Researchers who studied a strain of bacteria that is responsible for widespread epidemics in the global rabbit farming industry, have discovered just a simple genetic mutation is all that separates it from a strain that also infects humans.

dna strandsShare on Pinterest
A single genetic mutation enabled a human-specific bacterium to jump to rabbits 40 years ago.

The team – from the Universities of Glasgow and Edinburgh in Scotland – believes the discovery has major implications for how we assess the risks of bacterial diseases that can pass between humans and other animals.

The study – reported in Nature Genetics – suggests bacteria may be able to jump between host species more easily than we previously thought.

In their paper, the scientists describe how they traced the evolution of the bacterium Staphylococcus aureus ST121 in rabbits, where it can cause serious skin infections.

In humans, ST121 is found in the respiratory tract and on the skin of some people. It is usually harmless, but it can lead to a range of conditions – from minor infections to meningitis and sepsis.

In their study, the team found that rabbit-specific ST121 “evolved through a likely human-to-rabbit host jump over 40 years ago,” and that only a single, naturally occurring mutation was all that was required.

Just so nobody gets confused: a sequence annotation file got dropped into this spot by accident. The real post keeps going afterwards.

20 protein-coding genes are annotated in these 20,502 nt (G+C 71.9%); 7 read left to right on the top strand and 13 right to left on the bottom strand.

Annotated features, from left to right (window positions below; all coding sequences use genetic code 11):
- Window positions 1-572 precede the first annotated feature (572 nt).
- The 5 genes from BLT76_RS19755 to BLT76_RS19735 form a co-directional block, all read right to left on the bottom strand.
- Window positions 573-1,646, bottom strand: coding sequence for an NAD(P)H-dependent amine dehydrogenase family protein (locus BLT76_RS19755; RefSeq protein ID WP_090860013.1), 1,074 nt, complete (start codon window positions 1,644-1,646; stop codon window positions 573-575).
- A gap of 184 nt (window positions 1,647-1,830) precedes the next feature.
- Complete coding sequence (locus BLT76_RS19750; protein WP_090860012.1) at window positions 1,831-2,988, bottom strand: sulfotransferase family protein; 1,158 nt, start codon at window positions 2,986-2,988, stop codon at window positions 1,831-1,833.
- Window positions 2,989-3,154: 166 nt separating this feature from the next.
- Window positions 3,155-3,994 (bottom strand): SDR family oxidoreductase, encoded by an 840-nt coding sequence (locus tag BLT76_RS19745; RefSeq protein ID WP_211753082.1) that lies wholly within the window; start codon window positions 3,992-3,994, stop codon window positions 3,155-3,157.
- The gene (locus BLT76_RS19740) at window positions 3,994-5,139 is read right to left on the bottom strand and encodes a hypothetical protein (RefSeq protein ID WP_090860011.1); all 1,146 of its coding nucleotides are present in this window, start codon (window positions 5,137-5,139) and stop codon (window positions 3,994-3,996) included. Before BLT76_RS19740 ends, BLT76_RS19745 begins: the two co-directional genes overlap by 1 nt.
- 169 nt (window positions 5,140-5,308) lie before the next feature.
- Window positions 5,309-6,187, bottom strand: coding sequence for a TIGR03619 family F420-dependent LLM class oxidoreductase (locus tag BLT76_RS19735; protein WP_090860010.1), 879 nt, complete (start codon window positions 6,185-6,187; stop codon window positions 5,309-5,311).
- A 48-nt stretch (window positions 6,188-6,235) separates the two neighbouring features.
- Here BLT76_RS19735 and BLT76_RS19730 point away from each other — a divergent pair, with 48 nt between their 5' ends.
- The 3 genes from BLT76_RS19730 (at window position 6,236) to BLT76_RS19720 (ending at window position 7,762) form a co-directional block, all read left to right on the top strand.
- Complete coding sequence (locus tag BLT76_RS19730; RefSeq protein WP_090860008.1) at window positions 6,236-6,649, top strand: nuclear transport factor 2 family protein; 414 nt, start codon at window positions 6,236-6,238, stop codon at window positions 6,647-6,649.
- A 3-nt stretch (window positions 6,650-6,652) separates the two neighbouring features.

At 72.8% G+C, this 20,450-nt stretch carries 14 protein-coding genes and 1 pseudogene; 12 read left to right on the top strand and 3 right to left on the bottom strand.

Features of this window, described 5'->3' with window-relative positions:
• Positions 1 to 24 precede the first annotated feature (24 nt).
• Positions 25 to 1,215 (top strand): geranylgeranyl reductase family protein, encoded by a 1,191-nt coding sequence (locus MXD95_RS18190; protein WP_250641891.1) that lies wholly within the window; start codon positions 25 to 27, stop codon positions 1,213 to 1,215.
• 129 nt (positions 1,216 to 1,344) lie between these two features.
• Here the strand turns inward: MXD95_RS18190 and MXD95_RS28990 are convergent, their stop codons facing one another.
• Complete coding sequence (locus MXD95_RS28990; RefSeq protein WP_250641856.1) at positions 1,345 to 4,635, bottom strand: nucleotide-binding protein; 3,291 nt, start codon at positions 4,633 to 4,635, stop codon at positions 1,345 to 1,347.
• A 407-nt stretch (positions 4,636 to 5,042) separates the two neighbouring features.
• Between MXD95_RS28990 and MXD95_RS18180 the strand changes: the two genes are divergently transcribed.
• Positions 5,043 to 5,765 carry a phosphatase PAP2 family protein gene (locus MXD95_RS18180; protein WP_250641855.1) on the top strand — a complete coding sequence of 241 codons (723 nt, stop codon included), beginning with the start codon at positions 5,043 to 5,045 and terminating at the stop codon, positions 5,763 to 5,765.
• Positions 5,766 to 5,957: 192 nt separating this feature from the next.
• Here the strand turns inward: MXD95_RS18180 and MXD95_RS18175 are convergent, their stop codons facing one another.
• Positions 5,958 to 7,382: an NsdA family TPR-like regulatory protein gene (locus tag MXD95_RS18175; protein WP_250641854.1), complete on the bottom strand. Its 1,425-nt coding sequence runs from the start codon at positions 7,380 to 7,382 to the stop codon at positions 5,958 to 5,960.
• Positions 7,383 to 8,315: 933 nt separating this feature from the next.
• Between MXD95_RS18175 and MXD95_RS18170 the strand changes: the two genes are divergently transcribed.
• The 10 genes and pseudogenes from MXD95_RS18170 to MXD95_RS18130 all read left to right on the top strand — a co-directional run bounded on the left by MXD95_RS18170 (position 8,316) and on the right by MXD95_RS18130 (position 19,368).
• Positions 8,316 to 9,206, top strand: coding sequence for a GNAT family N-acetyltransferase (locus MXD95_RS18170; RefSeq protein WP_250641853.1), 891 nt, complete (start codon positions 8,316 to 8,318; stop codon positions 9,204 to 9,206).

The team believes theirs is the first study to report a single mutation is sufficient to alter the host species of a pathogen during its evolution and to highlight the capacity for disease-causing microorganisms to “readily expand into new host species populations.”

Co-author Jose Penades, a professor in the Institute of Infection, Immunity and Inflammation at the University of Glasgow, adds:

Our results represent a paradigm shift in understanding of the minimal adaptations required for a bacterium to overcome species barriers and establish in new host populations.”

Fellow co-author Ross Fitzgerald, a professor in the Centre for Infectious Diseases and of the Roslin Institute at the University of Edinburgh, says the finding has important implications that “will require a re-examination of the future threat posed by bacterial host-switching events.”

He notes that the potential seriousness of the finding is highlighted by the increasing opportunities for cross-species transmission in domestic, industrial and agricultural situations in a globalized world.

Meanwhile, Medical News Today recently learned of a study of mice that showed individuals can inherit bacterial DNA from their mothers in the womb. Writing in Nature, the researchers say influences on immunity and inflammation can also be passed to offspring through this mechanism.